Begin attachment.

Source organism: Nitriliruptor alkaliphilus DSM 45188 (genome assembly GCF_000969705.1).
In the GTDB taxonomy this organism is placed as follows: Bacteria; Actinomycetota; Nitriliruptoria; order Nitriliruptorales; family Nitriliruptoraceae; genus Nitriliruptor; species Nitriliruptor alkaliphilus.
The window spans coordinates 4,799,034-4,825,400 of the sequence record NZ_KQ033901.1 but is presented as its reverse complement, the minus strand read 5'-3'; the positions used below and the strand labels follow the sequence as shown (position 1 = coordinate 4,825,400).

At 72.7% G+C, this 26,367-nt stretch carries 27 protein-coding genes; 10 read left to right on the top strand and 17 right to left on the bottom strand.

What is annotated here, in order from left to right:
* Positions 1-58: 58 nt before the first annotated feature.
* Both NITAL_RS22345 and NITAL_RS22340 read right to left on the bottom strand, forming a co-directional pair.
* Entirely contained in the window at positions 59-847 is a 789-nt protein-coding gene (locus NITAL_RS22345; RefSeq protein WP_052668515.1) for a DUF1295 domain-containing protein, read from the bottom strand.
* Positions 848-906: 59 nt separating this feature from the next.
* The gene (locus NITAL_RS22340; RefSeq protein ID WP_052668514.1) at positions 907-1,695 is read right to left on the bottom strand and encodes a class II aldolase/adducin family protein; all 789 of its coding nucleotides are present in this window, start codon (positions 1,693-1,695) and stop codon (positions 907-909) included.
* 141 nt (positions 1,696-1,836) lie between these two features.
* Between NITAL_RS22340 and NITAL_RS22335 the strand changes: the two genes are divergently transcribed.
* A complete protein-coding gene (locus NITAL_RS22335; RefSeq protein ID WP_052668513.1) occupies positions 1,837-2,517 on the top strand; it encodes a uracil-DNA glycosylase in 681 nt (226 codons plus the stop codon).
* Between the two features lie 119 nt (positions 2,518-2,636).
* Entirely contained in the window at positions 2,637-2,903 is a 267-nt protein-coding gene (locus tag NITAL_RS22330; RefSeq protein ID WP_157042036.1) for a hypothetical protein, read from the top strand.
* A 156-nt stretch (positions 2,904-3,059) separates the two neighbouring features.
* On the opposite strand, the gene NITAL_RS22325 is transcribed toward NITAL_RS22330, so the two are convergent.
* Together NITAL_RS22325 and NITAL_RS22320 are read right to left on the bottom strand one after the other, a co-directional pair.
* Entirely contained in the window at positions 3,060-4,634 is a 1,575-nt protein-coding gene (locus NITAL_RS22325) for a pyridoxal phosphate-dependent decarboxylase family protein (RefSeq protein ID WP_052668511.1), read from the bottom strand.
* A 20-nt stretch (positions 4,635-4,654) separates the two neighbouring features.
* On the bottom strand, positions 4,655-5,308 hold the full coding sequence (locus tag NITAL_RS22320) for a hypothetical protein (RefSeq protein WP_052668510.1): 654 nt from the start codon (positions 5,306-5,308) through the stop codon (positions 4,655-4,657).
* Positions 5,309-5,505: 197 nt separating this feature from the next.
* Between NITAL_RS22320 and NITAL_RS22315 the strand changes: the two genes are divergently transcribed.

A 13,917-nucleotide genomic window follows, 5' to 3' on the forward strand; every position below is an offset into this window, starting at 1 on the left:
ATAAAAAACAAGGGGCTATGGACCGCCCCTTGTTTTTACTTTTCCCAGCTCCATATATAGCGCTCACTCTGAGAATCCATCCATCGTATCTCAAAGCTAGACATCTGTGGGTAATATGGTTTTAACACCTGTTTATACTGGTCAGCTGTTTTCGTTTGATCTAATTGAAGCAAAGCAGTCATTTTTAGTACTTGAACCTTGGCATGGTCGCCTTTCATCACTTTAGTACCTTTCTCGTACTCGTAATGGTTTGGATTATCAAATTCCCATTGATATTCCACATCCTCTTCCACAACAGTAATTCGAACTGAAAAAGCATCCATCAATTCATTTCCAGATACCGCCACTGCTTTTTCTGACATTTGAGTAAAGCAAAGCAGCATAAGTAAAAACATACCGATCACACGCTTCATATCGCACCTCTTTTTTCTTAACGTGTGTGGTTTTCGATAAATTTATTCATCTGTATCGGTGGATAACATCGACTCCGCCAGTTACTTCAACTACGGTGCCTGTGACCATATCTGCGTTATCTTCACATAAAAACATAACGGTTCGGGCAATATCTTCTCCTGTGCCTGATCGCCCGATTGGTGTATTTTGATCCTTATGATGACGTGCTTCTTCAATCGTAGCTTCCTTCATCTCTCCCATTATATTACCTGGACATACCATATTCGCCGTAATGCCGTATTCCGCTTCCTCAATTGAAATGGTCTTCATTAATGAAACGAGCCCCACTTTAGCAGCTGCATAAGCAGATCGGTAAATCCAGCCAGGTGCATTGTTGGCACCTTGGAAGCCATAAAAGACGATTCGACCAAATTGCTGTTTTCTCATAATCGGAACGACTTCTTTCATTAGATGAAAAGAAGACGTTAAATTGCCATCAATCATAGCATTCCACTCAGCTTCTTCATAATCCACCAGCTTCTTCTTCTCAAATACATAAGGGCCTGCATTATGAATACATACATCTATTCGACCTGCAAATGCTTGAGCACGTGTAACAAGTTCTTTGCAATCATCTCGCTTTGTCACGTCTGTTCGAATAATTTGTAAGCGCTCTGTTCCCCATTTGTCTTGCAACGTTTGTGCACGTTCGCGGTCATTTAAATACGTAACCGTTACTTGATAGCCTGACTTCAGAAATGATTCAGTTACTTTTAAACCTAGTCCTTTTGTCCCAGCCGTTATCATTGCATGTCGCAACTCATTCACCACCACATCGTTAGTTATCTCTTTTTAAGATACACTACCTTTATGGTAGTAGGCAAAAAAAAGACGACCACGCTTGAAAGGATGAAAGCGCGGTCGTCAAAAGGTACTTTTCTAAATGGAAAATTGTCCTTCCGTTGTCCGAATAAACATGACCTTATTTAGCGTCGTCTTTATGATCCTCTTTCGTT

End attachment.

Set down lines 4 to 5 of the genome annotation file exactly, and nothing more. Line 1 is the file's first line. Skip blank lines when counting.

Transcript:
At 72.7% G+C, this 26,367-nt stretch carries 27 protein-coding genes; 10 read left to right on the top strand and 17 right to left on the bottom strand.

What is annotated here, in order from left to right: